Photoshop will open most documents with the .eps extension. However, not all layers and vector art will appear as they did in the program with which the EPS was created. For example, Adobe Illustrator and Photoshop are quite compatible programs—a lot of the shared features do actually cross over from program to program. You can copy and paste from program to program but layers will not be maintained.
If you open an EPS file in Photoshop, the program rasterizes it, regardless of whether it was created in Illustrator or any other program. In other words, it converts all the information to pixels and not vectors. This is helpful, for instance, if you create a graphic in a vector-based drawing program and you want to incorporate it into an image you are creating in Photoshop.
Another great use of this technique is in referencing an actual page layout (from a program like Illustrator) in a Photoshop design. Screen captures, although extremely helpful, capture information at a resolution (72 dpi) that is not suitable for high-quality print design. Suppose you are working on a catalog and you need to showcase ten various book covers and inside spreads of the books. You can simply save those pages as EPS files from your page-layout program, open them in Photoshop, transform them to be the correct size or alter them as needed, and resave them in the correct file format needed. Voila—high-resolution "screen captures" of your book covers.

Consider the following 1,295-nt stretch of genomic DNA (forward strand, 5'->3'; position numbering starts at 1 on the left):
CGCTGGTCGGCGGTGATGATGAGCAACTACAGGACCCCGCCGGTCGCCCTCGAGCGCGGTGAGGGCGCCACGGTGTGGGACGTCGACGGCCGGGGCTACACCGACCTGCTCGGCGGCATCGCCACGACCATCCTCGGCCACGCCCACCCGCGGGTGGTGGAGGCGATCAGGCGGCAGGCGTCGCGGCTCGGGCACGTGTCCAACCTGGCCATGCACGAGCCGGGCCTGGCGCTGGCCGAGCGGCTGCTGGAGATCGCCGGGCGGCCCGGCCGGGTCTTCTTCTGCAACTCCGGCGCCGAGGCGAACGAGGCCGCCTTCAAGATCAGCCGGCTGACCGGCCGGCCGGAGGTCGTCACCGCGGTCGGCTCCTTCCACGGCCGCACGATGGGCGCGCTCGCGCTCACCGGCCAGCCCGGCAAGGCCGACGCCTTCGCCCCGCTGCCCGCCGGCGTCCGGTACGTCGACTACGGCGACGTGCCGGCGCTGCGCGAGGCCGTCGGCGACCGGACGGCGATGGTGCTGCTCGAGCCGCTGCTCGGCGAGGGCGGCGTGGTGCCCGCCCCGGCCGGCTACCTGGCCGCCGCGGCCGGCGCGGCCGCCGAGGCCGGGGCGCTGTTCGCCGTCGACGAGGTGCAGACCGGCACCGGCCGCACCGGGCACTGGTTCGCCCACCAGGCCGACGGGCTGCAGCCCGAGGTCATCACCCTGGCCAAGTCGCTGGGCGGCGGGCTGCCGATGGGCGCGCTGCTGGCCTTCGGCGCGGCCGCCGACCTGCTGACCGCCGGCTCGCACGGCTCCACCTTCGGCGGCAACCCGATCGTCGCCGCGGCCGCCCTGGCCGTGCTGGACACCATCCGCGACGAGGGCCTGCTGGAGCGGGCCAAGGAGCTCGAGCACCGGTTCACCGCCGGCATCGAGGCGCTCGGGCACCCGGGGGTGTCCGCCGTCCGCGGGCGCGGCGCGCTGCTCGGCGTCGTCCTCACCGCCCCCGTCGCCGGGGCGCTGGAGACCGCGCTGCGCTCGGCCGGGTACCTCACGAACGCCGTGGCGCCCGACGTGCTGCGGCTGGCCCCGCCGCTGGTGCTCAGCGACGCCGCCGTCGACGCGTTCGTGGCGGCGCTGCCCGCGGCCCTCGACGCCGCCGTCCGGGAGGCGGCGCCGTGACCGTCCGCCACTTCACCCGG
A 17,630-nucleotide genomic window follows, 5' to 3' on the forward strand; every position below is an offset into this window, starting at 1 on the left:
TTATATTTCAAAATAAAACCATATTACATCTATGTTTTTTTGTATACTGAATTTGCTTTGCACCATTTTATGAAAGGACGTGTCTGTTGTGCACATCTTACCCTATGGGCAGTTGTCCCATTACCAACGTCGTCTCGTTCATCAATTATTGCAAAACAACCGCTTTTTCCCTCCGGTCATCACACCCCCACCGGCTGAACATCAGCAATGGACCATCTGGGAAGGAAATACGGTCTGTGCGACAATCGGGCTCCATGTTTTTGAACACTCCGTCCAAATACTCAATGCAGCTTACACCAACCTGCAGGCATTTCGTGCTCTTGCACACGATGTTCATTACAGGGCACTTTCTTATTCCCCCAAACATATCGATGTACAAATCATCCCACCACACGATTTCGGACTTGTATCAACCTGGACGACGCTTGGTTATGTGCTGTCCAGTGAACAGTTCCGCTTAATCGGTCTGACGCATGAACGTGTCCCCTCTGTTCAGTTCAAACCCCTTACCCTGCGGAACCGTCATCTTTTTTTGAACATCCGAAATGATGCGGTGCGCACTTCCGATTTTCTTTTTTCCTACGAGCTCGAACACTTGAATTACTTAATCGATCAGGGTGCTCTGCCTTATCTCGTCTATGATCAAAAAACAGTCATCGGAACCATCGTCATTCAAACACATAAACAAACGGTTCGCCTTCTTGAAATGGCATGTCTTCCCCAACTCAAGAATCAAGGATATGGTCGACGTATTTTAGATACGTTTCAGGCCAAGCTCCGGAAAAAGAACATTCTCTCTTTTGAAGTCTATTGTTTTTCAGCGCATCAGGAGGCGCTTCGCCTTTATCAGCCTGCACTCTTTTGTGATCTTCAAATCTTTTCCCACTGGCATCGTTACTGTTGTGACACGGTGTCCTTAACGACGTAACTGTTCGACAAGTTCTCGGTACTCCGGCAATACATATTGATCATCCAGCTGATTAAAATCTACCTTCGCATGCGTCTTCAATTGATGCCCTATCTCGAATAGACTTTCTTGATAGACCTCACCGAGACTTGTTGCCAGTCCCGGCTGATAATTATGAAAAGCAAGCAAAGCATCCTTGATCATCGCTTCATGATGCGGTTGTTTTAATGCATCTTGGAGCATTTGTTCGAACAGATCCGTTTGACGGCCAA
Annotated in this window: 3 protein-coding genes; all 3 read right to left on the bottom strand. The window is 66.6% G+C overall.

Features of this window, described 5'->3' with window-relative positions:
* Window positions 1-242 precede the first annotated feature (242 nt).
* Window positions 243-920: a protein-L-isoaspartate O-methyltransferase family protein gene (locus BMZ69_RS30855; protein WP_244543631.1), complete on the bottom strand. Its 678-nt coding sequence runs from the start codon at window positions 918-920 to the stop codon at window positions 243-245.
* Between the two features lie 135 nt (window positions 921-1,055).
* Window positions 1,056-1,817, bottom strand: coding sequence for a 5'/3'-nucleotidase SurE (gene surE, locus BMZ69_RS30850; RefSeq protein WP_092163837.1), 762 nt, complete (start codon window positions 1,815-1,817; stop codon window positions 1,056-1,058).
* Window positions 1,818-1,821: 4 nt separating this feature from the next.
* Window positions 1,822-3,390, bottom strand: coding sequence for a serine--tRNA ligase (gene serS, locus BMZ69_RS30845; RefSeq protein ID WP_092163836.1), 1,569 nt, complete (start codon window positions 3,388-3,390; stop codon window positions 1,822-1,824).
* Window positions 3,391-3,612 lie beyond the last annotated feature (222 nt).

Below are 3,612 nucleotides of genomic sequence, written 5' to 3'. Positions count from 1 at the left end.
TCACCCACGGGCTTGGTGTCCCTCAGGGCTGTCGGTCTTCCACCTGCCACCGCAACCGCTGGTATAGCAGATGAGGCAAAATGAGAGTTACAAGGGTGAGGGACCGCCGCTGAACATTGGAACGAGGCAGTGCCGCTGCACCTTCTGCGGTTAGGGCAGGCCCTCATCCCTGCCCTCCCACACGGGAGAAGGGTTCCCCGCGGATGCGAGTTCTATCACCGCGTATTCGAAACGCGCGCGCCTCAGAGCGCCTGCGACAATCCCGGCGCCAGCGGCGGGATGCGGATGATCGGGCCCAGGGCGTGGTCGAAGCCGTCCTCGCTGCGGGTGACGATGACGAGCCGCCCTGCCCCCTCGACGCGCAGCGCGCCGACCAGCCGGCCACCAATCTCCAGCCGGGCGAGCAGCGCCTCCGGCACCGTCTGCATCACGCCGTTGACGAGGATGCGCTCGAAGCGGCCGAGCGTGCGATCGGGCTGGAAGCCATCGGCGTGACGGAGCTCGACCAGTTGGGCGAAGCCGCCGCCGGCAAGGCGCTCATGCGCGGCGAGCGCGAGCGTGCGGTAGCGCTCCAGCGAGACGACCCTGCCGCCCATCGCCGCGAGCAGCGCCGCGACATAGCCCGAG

TRY IT Before you can open a design from a page-layout program, you need to use that program to save a copy of the page as an EPS file:
• In Adobe InDesign, choose File I Export and select EPS as the file type in which to export your file.
• In Adobe Illustrator, choose File I Save As and specify Illustrator EPS as the file type.
• In QuarkXPress, choose File I Save Page As EPS.
Next, open Photoshop and choose File I Open to select that file. As shown in the following illustration, a dialog box appears in which you can verify or change the document size, height, width, and resolution. Photoshop will automatically calculate the size the graphic was last saved in. If you need to change the resolution to match the document you will be using the graphic in, this is where you should enter the correct value.
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Adobe Photoshop can be a complex tool only because you can do so much with it, however for in this video series, we're going to keep it as simple as possible. In fact, in this video you'll see an overview of the few tools and Adobe Photoshop features we will use. When you see this video, you'll see how you can do so much with so few features, but you'll learn how to use them in depth in the future videos.